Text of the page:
The shipyard painter, political activist and razor-sharp cartoonist Bob Starrett has just written a new book The Way I See It on his eventful life and times. Below we reprint one of his stories and review an essential read
ENO's production of La Boheme is a triumph,
Et tu, Brutal? With feature films taking about a year to make before their release, it's an astounding coincidence that some seem so prescient.
The tragic tale of two brutalised Yorkshire lads brutalising two others and the possibility of the Sarah's law pilot being adopted nationwide both raise similar questions to those asked by two recent film releases.
Jacques Audiard's remarkable prison tale The Prophet and Lee Daniels's multi-nominated Precious both radiate their themes from a hard-core centre of the effects of institutional and domestic human abuse.
Why do babies born as a blank slate grow up to viciously defile themselves and others?
These two excellent films add a fresh perspective presenting unusual characters on contrasting journeys of self-discovery.
When illiterate teenage petty criminal Malik is jailed he's unwillingly drawn into the Arab-versus-Corsican power struggle that fuels life inside.
That he allies himself with the latter has less to do with his lapsed Muslim faith than the brutal persuasion of the Corsican head honcho.
Obese, self-loathing and also illiterate teenage mother Precious has only ever known parental brutality, both physical and emotional.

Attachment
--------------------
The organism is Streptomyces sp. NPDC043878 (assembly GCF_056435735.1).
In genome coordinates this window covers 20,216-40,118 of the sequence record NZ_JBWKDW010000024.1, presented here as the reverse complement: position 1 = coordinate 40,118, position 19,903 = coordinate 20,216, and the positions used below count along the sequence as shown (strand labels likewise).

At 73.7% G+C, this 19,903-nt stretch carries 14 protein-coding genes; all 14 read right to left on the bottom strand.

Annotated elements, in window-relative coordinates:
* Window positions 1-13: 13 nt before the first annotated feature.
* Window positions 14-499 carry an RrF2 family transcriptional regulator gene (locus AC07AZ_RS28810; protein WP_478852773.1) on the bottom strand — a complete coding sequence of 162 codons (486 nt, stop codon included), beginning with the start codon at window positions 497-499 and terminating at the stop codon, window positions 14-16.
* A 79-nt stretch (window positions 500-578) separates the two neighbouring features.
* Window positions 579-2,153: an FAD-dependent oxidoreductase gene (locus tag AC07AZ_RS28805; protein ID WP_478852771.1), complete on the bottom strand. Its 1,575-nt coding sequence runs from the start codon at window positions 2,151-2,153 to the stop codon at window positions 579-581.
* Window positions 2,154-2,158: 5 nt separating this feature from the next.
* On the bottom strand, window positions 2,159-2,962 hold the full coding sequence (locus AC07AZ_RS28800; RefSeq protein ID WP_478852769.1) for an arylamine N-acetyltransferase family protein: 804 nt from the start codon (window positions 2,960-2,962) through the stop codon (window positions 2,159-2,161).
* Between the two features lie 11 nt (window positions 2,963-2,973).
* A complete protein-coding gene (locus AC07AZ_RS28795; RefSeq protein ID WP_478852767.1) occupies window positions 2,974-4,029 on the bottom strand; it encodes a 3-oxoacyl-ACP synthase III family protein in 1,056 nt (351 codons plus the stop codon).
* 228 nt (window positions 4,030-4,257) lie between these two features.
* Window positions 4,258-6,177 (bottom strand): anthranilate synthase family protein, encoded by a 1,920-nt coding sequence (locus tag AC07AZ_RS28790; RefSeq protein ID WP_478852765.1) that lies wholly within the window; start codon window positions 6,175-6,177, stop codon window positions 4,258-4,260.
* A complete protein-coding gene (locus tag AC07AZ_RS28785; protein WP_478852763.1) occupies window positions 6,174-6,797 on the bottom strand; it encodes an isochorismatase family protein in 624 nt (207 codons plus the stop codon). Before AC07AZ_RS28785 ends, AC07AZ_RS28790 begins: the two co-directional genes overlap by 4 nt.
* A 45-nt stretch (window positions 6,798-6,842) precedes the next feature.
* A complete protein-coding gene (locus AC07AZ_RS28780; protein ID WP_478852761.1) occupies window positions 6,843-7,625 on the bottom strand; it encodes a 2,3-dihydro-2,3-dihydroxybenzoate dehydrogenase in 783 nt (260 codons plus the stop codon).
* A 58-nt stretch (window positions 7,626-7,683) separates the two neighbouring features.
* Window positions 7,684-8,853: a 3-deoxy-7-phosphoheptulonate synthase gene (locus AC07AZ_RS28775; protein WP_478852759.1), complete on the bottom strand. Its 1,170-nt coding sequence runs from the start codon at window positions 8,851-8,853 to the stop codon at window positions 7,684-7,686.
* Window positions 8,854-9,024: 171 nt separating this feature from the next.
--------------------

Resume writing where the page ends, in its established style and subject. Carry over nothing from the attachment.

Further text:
She's never had a choice until assigned to a remedial class taught by the first person ever to take an interest.
We're not bad at being moved by a damaged child who's been taught to seek affection and approval by succumbing to beatings, rape and neglect.
We understand those lessons become the weapons wielded by victims against an unfair world.
Yet we seem to have big trouble defining the line at which those same children, whom just a moment ago we wanted to cuddle, become culpable if they act out the lethal lessons of their upbringing.
Apart from Compulsion and Hitchcock's Rope, it's hard to think of films based on brutal acts committed by rich kids.
Yet domestic cruelty leaps the class barrier. Is that enough to account for polarising assumptions about who are the criminals?
Responding to media coverage of the Yorkshire boys, their jail terms and parental responsibility, there are deja vu squawks of "evil kids" and "hanging's too good for 'em" or abnegations of responsibility declaring that "lessons must be learned."
It's sad that radio talk shows draw an iron media curtain between the cruel comments egged on by shock jocks as vitriolic as LBC's Nick Ferrari or the less aggressive Steven Nolan on Radio 5, and the more moderated, more middle-class world of Any Questions.
There's a mighty thin line between freedom of speech and incitement to hatred.
Our more polite broadcast media provides no dedicated public debate attracting so-called chav views, while what passes for sensible views get short shrift from tactical radio jocks.
Politicians given airtime in those contexts adjust their approaches to matters of childhood criminality in the vain hope of appealing to every nook and cranny of a disparate electorate.
After all, it's votes that count. And that's the brutal truth.